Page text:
It’s often been said that it’s our scars that make us real. While all of us, I think, yearn for a smooth ride on our rollercoasters that magically only ascend until it’s time for what we hope is our greatest ascension that transcends our mortal existence, that’s just not reality. Life has plenty of those inevitable dips.
While sometimes we do everything correctly and the misfortunes that are our dips during life’s ride cause misfortune that can be anywhere from the annoying all the way to the catastrophic, there are also those times when it seems we just can’t get out of our own way, and we’re, as the bromide goes, our own worst enemy.
Much has been researched by those whose passion is psychology when it comes to what we human types do to ourselves to get in our own way. Psychologist Tom Brunner has spent considerable time analyzing people’s potential for greatness as well as their inhibitors, in other words, the traits they carry that prevent them from, as the Army says in the ads, being all they can be.
Brunner sees 10 character flaws that have the potential to derail us, even those of us with the best intentions, and they are enviousness, defensiveness, aloofness, volatility, eccentricity, entitlement, unreliable character, eagerness to please, moral scrupulosity and tendencies to issue destructive comments.
Brunner calls the above character flaws “thorns” or “derailers,” in other words, traits that prevent people from being great.
Of course, most of Brunner’s thorns are pretty evident as inhibitors to effective management style, and the flaws in the human condition are pretty easy to identify in so many who haven’t done a very good job of suppressing the destructive urges that prevent them from achieving at a far higher level. Among those on Brunner’s list, I was drawn to the last three — eagerness to please, moral scrupulosity and tendencies to issue destructive comments — as reasons to fall short of the person most of us would like to become.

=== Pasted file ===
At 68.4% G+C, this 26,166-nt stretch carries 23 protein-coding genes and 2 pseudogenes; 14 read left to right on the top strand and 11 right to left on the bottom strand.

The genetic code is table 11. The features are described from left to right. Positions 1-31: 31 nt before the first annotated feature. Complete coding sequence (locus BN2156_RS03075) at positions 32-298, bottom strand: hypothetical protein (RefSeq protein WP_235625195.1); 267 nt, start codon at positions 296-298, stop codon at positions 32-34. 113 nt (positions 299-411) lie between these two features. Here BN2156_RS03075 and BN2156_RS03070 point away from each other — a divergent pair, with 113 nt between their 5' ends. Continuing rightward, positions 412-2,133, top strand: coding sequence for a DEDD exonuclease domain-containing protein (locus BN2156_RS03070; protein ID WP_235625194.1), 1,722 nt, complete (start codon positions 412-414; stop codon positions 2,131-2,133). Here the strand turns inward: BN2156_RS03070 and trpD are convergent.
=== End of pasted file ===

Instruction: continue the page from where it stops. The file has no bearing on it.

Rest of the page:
On the surface, Brunner’s trait of eagerness to please seems like a positive. However, Brunner explains it this way: “You are more of a pleaser than an honest communicator. But your displeasure with things builds up and explodes at times.”
The psychologist’s explanation of moral scrupulosity, I also found interesting. Brunner’s clarification is as follows: “You find fault with even small misbehavior. No one meets every one of your rules. Your best friend is yourself.”
As for tendencies to issue destructive comments, Brunner explains it this way: “Needless sarcasm and cutting remarks erode any support you may have built up. Your relationships never ‘run deeper.’”
Brunner’s destructive traits should be of particular note to all in leadership roles, be they bosses, parents or teachers. While I left my primary career of teaching in 2005, I still think of my “boss” days often, and my attachment to my education days even after a baker’s dozen years removed will manifest itself in my dreams often. While I rarely if ever dreamt of school when I was going there each workday, the school-scenario genre is far and away nowadays my most common.
Looking back on my classroom days, I wonder periodically how effectively I avoided my own derailers. I sincerely wanted to be not just good but great at what I trained to do at Miami University. I know I certainly had a reputation as being pretty demanding although I hope I stopped short of Brunner’s moral scrupulosity.
Although my boss days are far behind me as my work now is that of more of a rank-and-file guy, I did find Dr. Brunner’s article quite interesting. It can be found in its entirety on his website, doctorbrunner.com.
For all of you bosses out there, and that includes parents and the teachers heading back into the classrooms this month, and all you traditional bosses, Brunner’s work provides some real food for thought.
John Grindrod is a regular columnist for The Lima News, a freelance writer and editor and the author of two books. Reach him at firstname.lastname@example.org.